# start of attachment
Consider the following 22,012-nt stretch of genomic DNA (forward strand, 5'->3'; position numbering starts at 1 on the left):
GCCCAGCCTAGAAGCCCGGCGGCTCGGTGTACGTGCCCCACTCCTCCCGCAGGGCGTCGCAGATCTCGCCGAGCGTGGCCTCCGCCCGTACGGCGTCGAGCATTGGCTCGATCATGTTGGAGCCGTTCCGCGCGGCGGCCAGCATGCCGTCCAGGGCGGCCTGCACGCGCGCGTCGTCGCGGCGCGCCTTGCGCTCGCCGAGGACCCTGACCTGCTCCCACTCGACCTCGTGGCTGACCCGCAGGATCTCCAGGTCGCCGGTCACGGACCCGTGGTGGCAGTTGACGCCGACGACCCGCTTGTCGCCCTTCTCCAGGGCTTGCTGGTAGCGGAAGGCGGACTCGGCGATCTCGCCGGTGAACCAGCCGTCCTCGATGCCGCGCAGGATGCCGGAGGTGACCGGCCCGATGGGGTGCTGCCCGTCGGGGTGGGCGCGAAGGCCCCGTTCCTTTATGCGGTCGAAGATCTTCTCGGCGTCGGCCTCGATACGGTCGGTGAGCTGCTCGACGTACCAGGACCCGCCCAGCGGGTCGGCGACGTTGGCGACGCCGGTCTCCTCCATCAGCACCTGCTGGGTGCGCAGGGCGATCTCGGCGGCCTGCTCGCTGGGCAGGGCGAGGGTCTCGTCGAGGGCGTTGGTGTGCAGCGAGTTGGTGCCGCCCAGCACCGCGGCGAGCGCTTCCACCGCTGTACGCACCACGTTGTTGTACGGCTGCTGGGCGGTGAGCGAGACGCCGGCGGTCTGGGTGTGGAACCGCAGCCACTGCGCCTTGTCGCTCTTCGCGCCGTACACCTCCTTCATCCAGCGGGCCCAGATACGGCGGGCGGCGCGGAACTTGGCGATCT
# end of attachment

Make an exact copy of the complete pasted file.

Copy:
Consider the following 22,012-nt stretch of genomic DNA (forward strand, 5'->3'; position numbering starts at 1 on the left):
GCCCAGCCTAGAAGCCCGGCGGCTCGGTGTACGTGCCCCACTCCTCCCGCAGGGCGTCGCAGATCTCGCCGAGCGTGGCCTCCGCCCGTACGGCGTCGAGCATTGGCTCGATCATGTTGGAGCCGTTCCGCGCGGCGGCCAGCATGCCGTCCAGGGCGGCCTGCACGCGCGCGTCGTCGCGGCGCGCCTTGCGCTCGCCGAGGACCCTGACCTGCTCCCACTCGACCTCGTGGCTGACCCGCAGGATCTCCAGGTCGCCGGTCACGGACCCGTGGTGGCAGTTGACGCCGACGACCCGCTTGTCGCCCTTCTCCAGGGCTTGCTGGTAGCGGAAGGCGGACTCGGCGATCTCGCCGGTGAACCAGCCGTCCTCGATGCCGCGCAGGATGCCGGAGGTGACCGGCCCGATGGGGTGCTGCCCGTCGGGGTGGGCGCGAAGGCCCCGTTCCTTTATGCGGTCGAAGATCTTCTCGGCGTCGGCCTCGATACGGTCGGTGAGCTGCTCGACGTACCAGGACCCGCCCAGCGGGTCGGCGACGTTGGCGACGCCGGTCTCCTCCATCAGCACCTGCTGGGTGCGCAGGGCGATCTCGGCGGCCTGCTCGCTGGGCAGGGCGAGGGTCTCGTCGAGGGCGTTGGTGTGCAGCGAGTTGGTGCCGCCCAGCACCGCGGCGAGCGCTTCCACCGCTGTACGCACCACGTTGTTGTACGGCTGCTGGGCGGTGAGCGAGACGCCGGCGGTCTGGGTGTGGAACCGCAGCCACTGCGCCTTGTCGCTCTTCGCGCCGTACACCTCCTTCATCCAGCGGGCCCAGATACGGCGGGCGGCGCGGAACTTGGCGATCT